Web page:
A goal is a binary thing: you either achieve it, or you don't.*
Consequently, thinking of your life exclusively in terms of goals inevitably reduces your life to black and white terms: either you have failed, or you have succeeded. This is bad because life isn't a zero sum game whose value is decided entirely by a specific outcome: the value of life is in the now, and in the present moment, the only time during which life is actually lived. It's never truly lived in the past or the future, and goals inevitably push you into the future (because you want to achieve them) or the past (because you regret not achieving them).
Goals are useful because they bring about focus. Focus, and the effort that results from it, is the real driver behind the achievement of a goal. Any goal worth achieving will take hundreds to thousands of hours of continuous effort. It's the focus that allows you to achieve something, one moment at a time.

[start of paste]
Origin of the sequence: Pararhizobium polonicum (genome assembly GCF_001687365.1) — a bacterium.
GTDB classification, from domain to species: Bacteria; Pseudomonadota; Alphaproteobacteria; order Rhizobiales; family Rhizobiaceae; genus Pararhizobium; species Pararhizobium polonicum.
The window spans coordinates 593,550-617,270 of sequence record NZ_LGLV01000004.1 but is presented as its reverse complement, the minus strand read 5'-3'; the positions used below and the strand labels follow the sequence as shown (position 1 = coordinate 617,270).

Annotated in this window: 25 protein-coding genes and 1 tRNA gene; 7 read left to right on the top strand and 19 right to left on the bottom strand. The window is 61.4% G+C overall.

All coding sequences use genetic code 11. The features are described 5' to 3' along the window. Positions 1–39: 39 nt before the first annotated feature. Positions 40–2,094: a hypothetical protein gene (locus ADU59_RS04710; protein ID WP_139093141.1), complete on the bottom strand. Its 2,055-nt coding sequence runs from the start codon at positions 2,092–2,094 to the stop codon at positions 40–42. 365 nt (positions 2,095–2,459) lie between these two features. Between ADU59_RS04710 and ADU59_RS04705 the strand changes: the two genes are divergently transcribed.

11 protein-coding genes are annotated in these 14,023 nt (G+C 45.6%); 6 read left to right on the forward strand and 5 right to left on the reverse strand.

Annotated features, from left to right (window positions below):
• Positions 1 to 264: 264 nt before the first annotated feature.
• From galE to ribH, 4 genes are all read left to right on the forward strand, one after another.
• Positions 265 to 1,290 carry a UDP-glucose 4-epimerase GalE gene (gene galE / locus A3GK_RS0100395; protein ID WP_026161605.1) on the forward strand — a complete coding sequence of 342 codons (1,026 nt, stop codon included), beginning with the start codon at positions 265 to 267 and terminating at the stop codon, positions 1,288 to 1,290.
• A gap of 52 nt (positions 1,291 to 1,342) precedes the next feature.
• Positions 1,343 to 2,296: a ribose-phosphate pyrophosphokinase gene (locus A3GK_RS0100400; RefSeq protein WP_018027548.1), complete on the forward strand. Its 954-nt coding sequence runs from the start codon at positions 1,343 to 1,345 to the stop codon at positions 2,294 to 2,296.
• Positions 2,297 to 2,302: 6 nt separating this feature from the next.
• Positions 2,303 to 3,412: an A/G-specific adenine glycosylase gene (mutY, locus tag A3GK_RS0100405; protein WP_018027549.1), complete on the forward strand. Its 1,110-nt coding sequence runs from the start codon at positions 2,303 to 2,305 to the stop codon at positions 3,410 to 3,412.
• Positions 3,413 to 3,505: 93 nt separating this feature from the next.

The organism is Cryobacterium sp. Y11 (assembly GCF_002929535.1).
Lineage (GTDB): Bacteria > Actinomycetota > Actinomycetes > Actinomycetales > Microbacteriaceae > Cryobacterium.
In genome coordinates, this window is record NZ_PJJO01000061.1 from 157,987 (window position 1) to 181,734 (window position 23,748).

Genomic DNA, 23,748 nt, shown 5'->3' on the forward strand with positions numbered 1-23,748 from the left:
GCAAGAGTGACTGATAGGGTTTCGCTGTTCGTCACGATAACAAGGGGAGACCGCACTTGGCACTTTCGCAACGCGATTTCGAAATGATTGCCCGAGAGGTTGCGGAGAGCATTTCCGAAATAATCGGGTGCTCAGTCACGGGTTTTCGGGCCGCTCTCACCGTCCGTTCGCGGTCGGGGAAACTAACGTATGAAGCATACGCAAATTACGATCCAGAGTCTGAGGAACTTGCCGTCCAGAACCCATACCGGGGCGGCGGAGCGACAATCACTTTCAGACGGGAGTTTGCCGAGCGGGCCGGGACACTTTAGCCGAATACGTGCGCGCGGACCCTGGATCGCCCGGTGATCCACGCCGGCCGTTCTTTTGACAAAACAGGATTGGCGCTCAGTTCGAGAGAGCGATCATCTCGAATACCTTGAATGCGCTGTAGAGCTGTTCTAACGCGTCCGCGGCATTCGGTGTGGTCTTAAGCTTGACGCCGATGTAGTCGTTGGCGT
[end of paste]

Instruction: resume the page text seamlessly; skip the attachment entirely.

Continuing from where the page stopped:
Instead of goals, pursue focus. Focus accepts life for what it is: a series of present moments, moments that form a rich tapestry than cannot be reduced solely to success or failure. Life is not about success or failure. Life is about living.
*post heavily inspired by Leo Babauta's excellent work on the subject of goals.
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Bret Easton Ellis